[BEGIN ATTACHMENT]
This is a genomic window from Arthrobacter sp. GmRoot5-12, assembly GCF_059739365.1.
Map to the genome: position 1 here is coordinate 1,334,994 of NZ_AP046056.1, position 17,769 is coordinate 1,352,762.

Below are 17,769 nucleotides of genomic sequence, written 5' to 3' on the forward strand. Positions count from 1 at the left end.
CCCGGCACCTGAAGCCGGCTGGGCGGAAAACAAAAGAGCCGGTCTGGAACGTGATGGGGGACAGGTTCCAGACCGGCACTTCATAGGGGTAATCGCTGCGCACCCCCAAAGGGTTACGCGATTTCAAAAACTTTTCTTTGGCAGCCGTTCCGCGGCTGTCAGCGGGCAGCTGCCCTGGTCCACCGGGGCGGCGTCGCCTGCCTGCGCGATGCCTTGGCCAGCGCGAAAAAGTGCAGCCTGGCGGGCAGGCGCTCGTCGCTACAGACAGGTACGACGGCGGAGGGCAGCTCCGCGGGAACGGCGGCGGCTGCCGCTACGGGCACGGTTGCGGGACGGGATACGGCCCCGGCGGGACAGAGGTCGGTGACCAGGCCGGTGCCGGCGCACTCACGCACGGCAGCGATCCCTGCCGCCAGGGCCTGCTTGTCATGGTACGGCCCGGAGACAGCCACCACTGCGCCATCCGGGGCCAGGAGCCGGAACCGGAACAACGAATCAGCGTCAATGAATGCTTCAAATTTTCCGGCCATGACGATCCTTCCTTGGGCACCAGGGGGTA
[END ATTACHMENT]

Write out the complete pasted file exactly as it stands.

This is a genomic window from Arthrobacter sp. GmRoot5-12, assembly GCF_059739365.1.
Map to the genome: position 1 here is coordinate 1,334,994 of NZ_AP046056.1, position 17,769 is coordinate 1,352,762.

Below are 17,769 nucleotides of genomic sequence, written 5' to 3' on the forward strand. Positions count from 1 at the left end.
CCCGGCACCTGAAGCCGGCTGGGCGGAAAACAAAAGAGCCGGTCTGGAACGTGATGGGGGACAGGTTCCAGACCGGCACTTCATAGGGGTAATCGCTGCGCACCCCCAAAGGGTTACGCGATTTCAAAAACTTTTCTTTGGCAGCCGTTCCGCGGCTGTCAGCGGGCAGCTGCCCTGGTCCACCGGGGCGGCGTCGCCTGCCTGCGCGATGCCTTGGCCAGCGCGAAAAAGTGCAGCCTGGCGGGCAGGCGCTCGTCGCTACAGACAGGTACGACGGCGGAGGGCAGCTCCGCGGGAACGGCGGCGGCTGCCGCTACGGGCACGGTTGCGGGACGGGATACGGCCCCGGCGGGACAGAGGTCGGTGACCAGGCCGGTGCCGGCGCACTCACGCACGGCAGCGATCCCTGCCGCCAGGGCCTGCTTGTCATGGTACGGCCCGGAGACAGCCACCACTGCGCCATCCGGGGCCAGGAGCCGGAACCGGAACAACGAATCAGCGTCAATGAATGCTTCAAATTTTCCGGCCATGACGATCCTTCCTTGGGCACCAGGGGGTA